The institutional deviance gave state agencies free rein to violate laws and regulations as long as they followed traditional institutional norms. A police officer will now feel free –and more importantly- will be supported in arresting a 17-year old kid with charges of undermining national security, a prosecutor will endorse the case and finally a judge will add insult to the injury by giving this kid a death penalty. This is a true story of Ahmed Zaghloul, a child who has been sentenced to death in Elmania, Upper Egypt.
The other camp includes former NDPs and business tycoons who control the media. Unlike the state institutions, Egyptian media doesn’t suffer a sterile bureaucracy nor an old-fashion working style. However, they suffer from the nexus of interests between the government and the business tycoons that obligates journalists to cover favorably certain people over others.
Well, obviously media has a bias toward the political orientation of its donor/sponsor and they will –in a way or another- work in their favor. But the problem in Egypt is the irrationality and nonsense that has overwhelmed its long-established media. TV presenters compete in the balderdash. “Muslim Brotherhood paid the German media to criticize Sisi,” said Ahmed Mousa, a well known pro-Sisi TV presenter. “Whoever has a problem living in this country should grab his passport and leave,” said the TV host, Tamer Amin, addressing those who complain about unemployment and price hikes. Those models of journalists do not need instructions or recommendations from Sisi’s regime anymore. Their own model of propaganda that in many cases can actually be very cheap and pathetic, already satisfies Sisi’s ego but not necessary the world’s view of him.
The surreal scene of Sisi’s visit to Germany in June 2015 sums up the finest production of both camps’ efforts to refine Sisi’s global image. Outdated methods supported by not-at-all credible media propaganda simply produced the bizarre scene. It is not necessary that Sisi himself ordered each individual to prove his loyalty to him by committing irrational acts, but Sisi –just like any other dictator- is pleased with the growing amount of a supportive entourage. The common ground here between the two camps is their consumption of methods that do not appeal to the domestic or international audience yet both camps carry on.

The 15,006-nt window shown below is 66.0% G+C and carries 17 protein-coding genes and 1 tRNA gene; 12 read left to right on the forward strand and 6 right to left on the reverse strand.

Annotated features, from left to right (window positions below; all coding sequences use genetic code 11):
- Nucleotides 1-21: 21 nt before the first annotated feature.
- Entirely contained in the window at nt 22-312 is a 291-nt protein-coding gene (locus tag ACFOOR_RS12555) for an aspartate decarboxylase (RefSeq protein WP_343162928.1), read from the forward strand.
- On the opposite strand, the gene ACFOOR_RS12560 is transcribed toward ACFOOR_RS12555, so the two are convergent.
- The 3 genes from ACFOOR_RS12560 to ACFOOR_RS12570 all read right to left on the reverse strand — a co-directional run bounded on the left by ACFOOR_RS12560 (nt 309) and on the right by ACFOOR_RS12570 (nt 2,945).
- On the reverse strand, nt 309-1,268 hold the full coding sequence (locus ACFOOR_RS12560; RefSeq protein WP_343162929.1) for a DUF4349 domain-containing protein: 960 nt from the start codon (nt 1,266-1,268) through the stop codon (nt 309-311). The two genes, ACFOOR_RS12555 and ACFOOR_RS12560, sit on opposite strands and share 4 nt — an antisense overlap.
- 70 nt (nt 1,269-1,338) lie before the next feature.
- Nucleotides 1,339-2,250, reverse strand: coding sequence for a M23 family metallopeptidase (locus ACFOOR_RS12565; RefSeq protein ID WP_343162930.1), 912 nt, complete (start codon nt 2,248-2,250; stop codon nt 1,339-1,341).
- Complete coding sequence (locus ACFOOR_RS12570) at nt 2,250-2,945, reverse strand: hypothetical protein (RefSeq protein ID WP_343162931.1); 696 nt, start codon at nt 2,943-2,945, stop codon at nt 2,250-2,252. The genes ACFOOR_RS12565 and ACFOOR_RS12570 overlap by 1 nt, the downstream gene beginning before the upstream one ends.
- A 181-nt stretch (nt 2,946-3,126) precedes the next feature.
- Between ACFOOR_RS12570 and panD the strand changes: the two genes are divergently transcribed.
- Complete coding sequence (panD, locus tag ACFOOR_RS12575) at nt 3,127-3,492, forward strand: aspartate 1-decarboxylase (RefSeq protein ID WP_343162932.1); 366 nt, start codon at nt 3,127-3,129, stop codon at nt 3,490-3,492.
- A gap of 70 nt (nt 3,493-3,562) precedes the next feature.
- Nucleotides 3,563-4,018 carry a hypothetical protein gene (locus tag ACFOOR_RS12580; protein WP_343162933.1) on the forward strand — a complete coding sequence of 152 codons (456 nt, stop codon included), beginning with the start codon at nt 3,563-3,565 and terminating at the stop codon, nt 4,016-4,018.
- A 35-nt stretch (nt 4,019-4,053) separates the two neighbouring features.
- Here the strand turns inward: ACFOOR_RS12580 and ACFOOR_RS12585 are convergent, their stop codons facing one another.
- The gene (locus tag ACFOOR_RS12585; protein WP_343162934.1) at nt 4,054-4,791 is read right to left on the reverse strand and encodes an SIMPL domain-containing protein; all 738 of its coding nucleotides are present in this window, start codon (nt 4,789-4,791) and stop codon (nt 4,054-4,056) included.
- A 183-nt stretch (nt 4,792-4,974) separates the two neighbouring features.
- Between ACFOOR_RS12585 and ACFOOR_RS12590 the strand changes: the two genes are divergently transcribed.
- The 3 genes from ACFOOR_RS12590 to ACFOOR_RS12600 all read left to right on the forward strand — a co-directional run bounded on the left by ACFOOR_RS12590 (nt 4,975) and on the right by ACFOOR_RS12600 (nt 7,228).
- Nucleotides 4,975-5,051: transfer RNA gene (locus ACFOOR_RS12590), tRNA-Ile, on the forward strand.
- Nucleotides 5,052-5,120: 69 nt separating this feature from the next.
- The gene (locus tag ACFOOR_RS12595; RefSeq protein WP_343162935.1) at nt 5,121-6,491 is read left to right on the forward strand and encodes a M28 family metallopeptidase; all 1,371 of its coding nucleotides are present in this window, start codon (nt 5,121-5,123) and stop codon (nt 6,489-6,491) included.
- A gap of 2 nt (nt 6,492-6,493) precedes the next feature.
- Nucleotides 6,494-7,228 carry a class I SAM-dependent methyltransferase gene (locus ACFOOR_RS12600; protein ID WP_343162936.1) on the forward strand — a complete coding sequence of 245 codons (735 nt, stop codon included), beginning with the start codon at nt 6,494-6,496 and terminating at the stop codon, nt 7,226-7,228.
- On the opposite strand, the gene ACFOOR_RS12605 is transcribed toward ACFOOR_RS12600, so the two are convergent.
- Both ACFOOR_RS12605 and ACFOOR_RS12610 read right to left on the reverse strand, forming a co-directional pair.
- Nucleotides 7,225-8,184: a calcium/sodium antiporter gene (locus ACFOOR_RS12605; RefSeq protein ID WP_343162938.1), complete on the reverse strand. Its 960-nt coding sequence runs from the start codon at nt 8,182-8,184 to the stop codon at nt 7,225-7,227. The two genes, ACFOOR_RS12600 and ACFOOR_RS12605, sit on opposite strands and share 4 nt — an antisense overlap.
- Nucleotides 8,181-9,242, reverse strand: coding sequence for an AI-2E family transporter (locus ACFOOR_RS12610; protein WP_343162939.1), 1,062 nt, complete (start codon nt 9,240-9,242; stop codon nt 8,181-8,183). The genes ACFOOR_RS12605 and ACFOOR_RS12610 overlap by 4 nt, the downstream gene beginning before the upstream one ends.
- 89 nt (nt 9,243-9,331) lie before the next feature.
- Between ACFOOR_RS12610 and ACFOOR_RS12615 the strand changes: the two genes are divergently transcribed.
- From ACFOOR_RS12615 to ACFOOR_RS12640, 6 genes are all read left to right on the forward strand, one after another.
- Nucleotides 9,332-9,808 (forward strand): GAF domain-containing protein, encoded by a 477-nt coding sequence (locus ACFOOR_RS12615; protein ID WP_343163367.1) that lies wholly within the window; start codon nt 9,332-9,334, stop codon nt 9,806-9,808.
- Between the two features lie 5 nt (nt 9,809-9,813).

In the past, institutions functioned under the authoritarian command of Mubarak whose regime was experienced in handling their behavior. But in Sisi’s case, the rampant level of delinquency and irrationality that surrounds his regime runs counter to his interests. He is simply unable to control them for multiple reasons that could vary from lack of will to his inability to realize the problem itself. Sisi himself is a product of those institutions. He was raised, educated and is an integral part of their doctrine so chances that he realizes the fatality of these flaws –let alone the need to reform them- remains slim.
In short, the archaic institutions are working effortlessly to support Sisi’s global posture as well as his domestic projects but because of the insular mentalities that run those institutions, their role has become the hidden threat to Sisi’s power. In 2015 Egypt’s officials believe they can deceive the world by promoting false science using the same methods that their predecessors used when they governed those institutions back in 1950s! Sisi’s regime will only recognize this fatality when the international community further downgrades his posture and when Egyptians run out of patience and recognize that no single progress has been made in any field including security -which was a prime reason why people voted for Sisi. By then, it will certainly be too late for him to reform or repair the damage.